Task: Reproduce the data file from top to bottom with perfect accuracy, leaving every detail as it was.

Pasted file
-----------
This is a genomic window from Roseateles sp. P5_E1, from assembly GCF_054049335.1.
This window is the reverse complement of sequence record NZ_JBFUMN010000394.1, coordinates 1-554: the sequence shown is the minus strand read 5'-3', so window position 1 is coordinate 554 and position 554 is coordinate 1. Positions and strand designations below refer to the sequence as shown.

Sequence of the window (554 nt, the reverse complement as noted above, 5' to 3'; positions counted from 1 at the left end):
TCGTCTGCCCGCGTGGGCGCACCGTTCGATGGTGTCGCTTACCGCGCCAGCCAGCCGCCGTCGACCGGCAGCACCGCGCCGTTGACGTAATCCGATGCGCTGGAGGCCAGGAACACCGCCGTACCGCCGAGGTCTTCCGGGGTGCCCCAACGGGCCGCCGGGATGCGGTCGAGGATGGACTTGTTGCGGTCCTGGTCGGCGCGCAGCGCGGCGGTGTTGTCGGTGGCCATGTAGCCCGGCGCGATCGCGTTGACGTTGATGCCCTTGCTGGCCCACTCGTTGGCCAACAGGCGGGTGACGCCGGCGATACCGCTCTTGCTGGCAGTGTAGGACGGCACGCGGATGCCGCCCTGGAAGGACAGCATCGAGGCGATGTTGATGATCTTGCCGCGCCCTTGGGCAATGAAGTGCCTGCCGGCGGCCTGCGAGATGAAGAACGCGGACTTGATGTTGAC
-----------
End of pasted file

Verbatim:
This is a genomic window from Roseateles sp. P5_E1, from assembly GCF_054049335.1.
This window is the reverse complement of sequence record NZ_JBFUMN010000394.1, coordinates 1-554: the sequence shown is the minus strand read 5'-3', so window position 1 is coordinate 554 and position 554 is coordinate 1. Positions and strand designations below refer to the sequence as shown.

Sequence of the window (554 nt, the reverse complement as noted above, 5' to 3'; positions counted from 1 at the left end):
TCGTCTGCCCGCGTGGGCGCACCGTTCGATGGTGTCGCTTACCGCGCCAGCCAGCCGCCGTCGACCGGCAGCACCGCGCCGTTGACGTAATCCGATGCGCTGGAGGCCAGGAACACCGCCGTACCGCCGAGGTCTTCCGGGGTGCCCCAACGGGCCGCCGGGATGCGGTCGAGGATGGACTTGTTGCGGTCCTGGTCGGCGCGCAGCGCGGCGGTGTTGTCGGTGGCCATGTAGCCCGGCGCGATCGCGTTGACGTTGATGCCCTTGCTGGCCCACTCGTTGGCCAACAGGCGGGTGACGCCGGCGATACCGCTCTTGCTGGCAGTGTAGGACGGCACGCGGATGCCGCCCTGGAAGGACAGCATCGAGGCGATGTTGATGATCTTGCCGCGCCCTTGGGCAATGAAGTGCCTGCCGGCGGCCTGCGAGATGAAGAACGCGGACTTGATGTTGAC